The Matusz signing closely paralleled the case of Matt Wieters, whom the Orioles selected fifth overall in the '07 Draft. But Wieters took things further by going all the way to the wire, signing just nine minutes before Baltimore would've had to forfeit his rights. Andy MacPhail, Baltimore's president of baseball operations, was happy that his team didn't have to go through that two years in a row.
"Well, we're pleased. We're always excited to add quality pitching," said MacPhail when reached on Friday afternoon. "I think we would've preferred it, in our world, a little sooner than it happened, but all's well that ends well. I think we were pretty clear the last couple days here that we were going to get it done. In a perfect world, it might have been done earlier, but we've got no complaints. That's for sure."
Matusz, who pitched for San Diego University and led the nation in strikeouts (141) and posted a 1.71 ERA en route to the West Coast Conference Player of the Year award, will immediately be placed on the 40-man roster. The Major League contract limits the amount of option years that the Orioles will be able to keep him in the Minor Leagues, but many analysts think he'll be able to rise quickly.
Baltimore hadn't awarded a draftee a Major League contract since 2003, when Adam Loewen inked his deal. Loewen -- who tied Matusz and former first-round pick Ben McDonald for the highest Baltimore Draft selections -- recently hurt his elbow again and had to retire as a pitcher.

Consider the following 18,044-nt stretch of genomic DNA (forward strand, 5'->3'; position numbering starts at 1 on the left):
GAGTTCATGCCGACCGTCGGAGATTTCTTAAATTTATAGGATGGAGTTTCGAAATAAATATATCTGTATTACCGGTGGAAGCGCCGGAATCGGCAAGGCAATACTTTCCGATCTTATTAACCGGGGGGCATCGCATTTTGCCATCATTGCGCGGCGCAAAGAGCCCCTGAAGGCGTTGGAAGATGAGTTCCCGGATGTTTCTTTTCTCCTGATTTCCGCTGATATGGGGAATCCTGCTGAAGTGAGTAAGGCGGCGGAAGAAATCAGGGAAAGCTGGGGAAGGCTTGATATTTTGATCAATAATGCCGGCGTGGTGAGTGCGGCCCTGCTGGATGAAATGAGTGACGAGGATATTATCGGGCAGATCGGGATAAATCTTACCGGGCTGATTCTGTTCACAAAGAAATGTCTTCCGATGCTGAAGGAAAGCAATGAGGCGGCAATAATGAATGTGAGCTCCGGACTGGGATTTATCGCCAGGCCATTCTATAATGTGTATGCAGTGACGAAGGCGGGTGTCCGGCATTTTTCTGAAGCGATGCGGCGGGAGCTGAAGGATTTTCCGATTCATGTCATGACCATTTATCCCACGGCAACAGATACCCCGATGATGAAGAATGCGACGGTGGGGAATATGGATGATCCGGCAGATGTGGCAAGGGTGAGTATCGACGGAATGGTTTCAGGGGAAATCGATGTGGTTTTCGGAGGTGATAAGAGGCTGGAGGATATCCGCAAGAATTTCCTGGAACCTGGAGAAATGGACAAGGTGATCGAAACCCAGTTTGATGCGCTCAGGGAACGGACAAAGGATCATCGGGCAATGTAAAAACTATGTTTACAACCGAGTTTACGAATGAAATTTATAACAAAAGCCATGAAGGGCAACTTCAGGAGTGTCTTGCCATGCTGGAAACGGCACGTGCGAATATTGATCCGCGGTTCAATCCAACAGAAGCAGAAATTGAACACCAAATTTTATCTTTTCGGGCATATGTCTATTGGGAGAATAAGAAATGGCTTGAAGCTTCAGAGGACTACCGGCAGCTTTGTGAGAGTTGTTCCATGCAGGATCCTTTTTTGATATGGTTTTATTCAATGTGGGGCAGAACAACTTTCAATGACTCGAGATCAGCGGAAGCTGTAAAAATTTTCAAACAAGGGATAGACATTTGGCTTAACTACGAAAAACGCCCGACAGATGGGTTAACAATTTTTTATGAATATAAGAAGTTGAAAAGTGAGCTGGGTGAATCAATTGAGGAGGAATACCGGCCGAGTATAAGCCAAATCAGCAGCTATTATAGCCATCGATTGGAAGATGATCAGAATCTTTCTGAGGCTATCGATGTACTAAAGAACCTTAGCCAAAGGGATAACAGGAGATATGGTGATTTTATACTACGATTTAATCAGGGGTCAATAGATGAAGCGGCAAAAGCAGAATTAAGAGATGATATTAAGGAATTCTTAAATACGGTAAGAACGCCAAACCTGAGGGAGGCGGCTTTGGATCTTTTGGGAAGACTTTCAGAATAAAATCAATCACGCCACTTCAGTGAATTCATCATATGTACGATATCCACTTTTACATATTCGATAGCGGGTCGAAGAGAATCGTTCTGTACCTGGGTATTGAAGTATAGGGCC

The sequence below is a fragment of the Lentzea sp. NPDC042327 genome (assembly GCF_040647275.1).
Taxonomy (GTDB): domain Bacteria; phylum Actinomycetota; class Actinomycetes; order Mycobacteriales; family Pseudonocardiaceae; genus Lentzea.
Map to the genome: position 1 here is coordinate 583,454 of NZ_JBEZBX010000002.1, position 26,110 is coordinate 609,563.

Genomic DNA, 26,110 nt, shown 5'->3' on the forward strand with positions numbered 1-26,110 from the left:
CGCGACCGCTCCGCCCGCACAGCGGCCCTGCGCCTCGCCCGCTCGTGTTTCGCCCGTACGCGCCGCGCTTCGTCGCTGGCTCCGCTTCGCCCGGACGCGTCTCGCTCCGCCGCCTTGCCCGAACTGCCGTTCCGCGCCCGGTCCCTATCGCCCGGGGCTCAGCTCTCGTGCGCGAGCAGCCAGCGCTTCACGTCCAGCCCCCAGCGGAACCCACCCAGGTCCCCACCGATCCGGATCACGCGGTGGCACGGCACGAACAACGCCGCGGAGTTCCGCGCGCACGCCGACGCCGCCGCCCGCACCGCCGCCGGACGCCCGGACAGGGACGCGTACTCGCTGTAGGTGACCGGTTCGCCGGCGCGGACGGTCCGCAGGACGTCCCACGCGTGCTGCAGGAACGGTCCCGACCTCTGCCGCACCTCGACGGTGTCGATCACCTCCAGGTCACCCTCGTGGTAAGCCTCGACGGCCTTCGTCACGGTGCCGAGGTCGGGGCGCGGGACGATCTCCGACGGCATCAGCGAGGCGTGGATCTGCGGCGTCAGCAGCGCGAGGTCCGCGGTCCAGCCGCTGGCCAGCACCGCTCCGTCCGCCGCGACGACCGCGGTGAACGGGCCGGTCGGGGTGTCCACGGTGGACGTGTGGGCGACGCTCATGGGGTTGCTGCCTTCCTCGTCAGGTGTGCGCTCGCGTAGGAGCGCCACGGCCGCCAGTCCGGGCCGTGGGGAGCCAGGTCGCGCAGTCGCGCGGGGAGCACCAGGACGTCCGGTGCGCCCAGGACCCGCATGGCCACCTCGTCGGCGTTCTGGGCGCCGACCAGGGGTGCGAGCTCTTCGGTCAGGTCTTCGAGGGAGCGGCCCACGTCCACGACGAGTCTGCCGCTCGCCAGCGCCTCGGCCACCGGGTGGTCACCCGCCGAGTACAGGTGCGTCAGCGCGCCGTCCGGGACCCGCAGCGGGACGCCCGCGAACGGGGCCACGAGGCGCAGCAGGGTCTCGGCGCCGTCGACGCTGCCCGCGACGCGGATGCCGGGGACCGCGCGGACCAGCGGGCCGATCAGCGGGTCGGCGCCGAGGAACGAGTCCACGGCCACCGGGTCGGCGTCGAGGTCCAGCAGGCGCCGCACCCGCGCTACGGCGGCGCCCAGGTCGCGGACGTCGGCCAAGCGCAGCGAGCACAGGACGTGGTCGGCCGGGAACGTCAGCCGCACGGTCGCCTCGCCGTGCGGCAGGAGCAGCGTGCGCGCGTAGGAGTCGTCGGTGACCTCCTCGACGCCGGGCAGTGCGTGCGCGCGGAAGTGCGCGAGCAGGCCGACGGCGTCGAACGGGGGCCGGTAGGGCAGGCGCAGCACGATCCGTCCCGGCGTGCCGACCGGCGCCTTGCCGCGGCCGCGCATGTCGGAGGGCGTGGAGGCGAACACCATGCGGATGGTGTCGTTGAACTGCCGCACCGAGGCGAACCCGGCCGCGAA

Partially because of that big league deal, the Orioles will have to squeeze Loewen through waivers to revive his career as a hitter within the organization, but MacPhail and scouting director Joe Jordan are confident that the Major League gambit is warranted for Matusz.
"There were two different ways to do it," said Jordan. "We pursued the Minor League contract as long as we could but we just realized that this was something that would work for us. We decided we would go this way because that was what we needed to do. We're very happy with it. We're very happy with the terms and very happy with the fact that we've added such a quality player. It's very exciting."
"I think it's just a unique set of circumstances, a special set of circumstances," added MacPhail. "When you're drafting that high and taking a pitcher as advanced as Brian is, it started to make sense for us. That's why we felt that it made sense to go out that way."
If the two sides hadn't reached an agreement, the Orioles would've lost the prospect's Draft rights and he would've had to choose between returning for his senior season, playing for an independent league team or sitting out until the next Draft. And then, even if he had been selected as high as he was this season, he'd have had to begin the negotiation game all over again with a brand new team.
Matusz, for his part, said the Major League contract was important to him and that he was ready to begin his pro career.
"It's been a long summer with all the negotiations going on, but I'm just happy we got the deal done finally," he said as part of a conference call. "I really hope to do what I love to do most: Play baseball. And now it's time for me to train myself and get ready for this fall."
The contract was signed too late for Matusz to pitch for any organized full-season league, and MacPhail said that he'd like to get him back out to test himself in the Arizona Fall League or a reasonable facsimile before next year's Spring Training.
"We'd like him to take a similar path as Wieters and [Jake] Arrieta did last year," he said. "He won't start until this fall or Winter League -- Arizona or wherever. He may work out with a team but he really won't be a part of a National Association squad for 2008."
Spencer Fordin is a reporter for MLB.com. This story was not subject to the approval of Major League Baseball or its clubs.